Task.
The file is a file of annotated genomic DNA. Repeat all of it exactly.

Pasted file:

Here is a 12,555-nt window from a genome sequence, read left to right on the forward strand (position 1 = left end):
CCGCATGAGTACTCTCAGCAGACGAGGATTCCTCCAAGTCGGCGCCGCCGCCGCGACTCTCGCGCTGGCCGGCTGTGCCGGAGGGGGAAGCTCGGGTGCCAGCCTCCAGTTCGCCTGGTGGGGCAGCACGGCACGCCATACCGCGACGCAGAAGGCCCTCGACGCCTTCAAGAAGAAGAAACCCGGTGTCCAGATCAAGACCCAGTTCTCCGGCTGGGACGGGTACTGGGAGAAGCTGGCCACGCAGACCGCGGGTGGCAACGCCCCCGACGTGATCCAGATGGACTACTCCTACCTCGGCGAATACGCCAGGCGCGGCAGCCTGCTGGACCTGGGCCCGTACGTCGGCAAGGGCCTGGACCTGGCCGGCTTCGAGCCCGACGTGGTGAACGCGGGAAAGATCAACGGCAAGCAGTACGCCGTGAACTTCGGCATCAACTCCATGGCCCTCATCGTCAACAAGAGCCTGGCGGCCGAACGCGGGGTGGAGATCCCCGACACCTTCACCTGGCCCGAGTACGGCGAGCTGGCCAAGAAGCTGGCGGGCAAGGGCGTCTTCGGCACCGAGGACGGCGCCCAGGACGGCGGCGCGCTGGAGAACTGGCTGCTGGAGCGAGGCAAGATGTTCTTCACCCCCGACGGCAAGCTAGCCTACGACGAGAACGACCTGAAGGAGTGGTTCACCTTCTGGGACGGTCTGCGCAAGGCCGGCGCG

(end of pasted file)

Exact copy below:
Here is a 12,555-nt window from a genome sequence, read left to right on the forward strand (position 1 = left end):
CCGCATGAGTACTCTCAGCAGACGAGGATTCCTCCAAGTCGGCGCCGCCGCCGCGACTCTCGCGCTGGCCGGCTGTGCCGGAGGGGGAAGCTCGGGTGCCAGCCTCCAGTTCGCCTGGTGGGGCAGCACGGCACGCCATACCGCGACGCAGAAGGCCCTCGACGCCTTCAAGAAGAAGAAACCCGGTGTCCAGATCAAGACCCAGTTCTCCGGCTGGGACGGGTACTGGGAGAAGCTGGCCACGCAGACCGCGGGTGGCAACGCCCCCGACGTGATCCAGATGGACTACTCCTACCTCGGCGAATACGCCAGGCGCGGCAGCCTGCTGGACCTGGGCCCGTACGTCGGCAAGGGCCTGGACCTGGCCGGCTTCGAGCCCGACGTGGTGAACGCGGGAAAGATCAACGGCAAGCAGTACGCCGTGAACTTCGGCATCAACTCCATGGCCCTCATCGTCAACAAGAGCCTGGCGGCCGAACGCGGGGTGGAGATCCCCGACACCTTCACCTGGCCCGAGTACGGCGAGCTGGCCAAGAAGCTGGCGGGCAAGGGCGTCTTCGGCACCGAGGACGGCGCCCAGGACGGCGGCGCGCTGGAGAACTGGCTGCTGGAGCGAGGCAAGATGTTCTTCACCCCCGACGGCAAGCTAGCCTACGACGAGAACGACCTGAAGGAGTGGTTCACCTTCTGGGACGGTCTGCGCAAGGCCGGCGCG